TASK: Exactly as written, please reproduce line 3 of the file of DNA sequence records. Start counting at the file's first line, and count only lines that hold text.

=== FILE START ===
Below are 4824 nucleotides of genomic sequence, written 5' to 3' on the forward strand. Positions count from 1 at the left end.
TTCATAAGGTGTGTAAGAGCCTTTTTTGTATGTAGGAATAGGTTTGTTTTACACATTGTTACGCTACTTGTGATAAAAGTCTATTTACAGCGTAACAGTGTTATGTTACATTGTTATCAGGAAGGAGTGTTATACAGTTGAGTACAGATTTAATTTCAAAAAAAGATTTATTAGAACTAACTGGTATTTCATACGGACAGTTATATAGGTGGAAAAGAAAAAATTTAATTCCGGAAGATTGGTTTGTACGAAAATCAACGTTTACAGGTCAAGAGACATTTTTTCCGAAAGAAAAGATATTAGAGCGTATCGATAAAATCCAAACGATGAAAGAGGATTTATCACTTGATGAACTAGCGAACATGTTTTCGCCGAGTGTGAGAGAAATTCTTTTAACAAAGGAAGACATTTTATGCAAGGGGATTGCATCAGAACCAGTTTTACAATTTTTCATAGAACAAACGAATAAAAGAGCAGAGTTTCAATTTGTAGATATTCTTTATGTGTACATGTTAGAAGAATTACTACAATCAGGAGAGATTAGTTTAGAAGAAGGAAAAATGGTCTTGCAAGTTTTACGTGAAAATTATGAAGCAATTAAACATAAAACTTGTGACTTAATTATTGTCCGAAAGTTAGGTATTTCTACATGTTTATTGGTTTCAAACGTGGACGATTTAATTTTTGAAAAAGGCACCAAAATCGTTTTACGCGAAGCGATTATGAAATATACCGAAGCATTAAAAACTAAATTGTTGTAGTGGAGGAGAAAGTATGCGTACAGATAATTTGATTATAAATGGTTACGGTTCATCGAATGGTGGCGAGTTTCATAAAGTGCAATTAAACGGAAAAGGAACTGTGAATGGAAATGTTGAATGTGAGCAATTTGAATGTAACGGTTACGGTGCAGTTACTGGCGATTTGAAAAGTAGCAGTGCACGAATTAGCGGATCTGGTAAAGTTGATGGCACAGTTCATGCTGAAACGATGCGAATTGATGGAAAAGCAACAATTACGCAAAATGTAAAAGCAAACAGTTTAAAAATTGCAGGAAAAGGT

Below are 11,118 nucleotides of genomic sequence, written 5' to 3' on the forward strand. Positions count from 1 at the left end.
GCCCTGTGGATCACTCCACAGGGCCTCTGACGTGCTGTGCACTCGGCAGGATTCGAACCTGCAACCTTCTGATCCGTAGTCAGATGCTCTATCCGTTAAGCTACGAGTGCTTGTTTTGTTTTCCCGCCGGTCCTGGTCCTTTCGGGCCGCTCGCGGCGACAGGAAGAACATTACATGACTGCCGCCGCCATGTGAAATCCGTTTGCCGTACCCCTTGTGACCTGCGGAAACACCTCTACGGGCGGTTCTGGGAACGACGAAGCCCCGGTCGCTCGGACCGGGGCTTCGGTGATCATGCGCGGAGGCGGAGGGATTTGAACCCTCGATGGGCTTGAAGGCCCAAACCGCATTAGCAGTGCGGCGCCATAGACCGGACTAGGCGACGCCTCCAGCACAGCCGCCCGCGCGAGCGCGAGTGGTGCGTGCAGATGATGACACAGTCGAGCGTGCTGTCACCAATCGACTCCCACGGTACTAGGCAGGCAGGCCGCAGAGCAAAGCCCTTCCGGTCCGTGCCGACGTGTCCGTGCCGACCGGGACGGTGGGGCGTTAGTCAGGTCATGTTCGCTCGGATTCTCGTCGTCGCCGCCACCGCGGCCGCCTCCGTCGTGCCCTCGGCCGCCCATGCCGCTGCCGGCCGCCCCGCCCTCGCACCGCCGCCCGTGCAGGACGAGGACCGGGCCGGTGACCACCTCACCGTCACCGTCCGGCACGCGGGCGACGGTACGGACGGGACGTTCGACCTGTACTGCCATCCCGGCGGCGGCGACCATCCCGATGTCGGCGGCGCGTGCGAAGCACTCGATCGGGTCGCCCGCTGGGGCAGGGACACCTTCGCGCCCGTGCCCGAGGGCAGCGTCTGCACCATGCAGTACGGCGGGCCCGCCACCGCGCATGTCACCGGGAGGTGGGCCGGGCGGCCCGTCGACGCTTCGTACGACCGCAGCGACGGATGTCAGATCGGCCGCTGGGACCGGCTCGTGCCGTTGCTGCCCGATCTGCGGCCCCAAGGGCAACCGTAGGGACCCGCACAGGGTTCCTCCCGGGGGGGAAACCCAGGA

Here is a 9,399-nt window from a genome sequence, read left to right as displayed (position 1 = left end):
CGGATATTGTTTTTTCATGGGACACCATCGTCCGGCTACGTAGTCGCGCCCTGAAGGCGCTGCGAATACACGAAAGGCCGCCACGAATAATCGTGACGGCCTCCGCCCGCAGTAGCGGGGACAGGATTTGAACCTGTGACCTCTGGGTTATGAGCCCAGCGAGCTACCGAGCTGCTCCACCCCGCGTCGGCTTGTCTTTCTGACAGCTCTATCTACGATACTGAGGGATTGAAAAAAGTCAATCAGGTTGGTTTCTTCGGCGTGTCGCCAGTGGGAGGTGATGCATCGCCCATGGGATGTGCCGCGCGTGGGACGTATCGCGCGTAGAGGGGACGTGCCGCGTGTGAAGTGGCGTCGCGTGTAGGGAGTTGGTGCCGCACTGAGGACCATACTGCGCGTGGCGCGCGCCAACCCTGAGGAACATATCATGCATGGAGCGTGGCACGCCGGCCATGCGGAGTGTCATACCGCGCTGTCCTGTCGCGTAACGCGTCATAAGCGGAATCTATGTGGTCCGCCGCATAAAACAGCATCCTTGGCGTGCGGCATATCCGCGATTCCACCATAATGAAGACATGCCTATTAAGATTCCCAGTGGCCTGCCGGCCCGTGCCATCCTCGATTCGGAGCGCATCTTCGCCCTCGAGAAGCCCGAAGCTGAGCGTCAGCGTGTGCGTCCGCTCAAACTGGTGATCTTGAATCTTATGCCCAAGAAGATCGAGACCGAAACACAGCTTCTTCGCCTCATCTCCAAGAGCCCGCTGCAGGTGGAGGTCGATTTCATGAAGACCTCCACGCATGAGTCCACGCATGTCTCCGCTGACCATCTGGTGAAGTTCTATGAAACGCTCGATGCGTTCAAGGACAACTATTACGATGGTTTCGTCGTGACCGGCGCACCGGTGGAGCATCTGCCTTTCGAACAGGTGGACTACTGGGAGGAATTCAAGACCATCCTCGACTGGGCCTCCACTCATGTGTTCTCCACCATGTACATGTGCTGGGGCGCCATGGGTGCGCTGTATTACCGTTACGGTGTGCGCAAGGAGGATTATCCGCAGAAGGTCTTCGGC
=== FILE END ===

Below are 11,118 nucleotides of genomic sequence, written 5' to 3' on the forward strand. Positions count from 1 at the left end.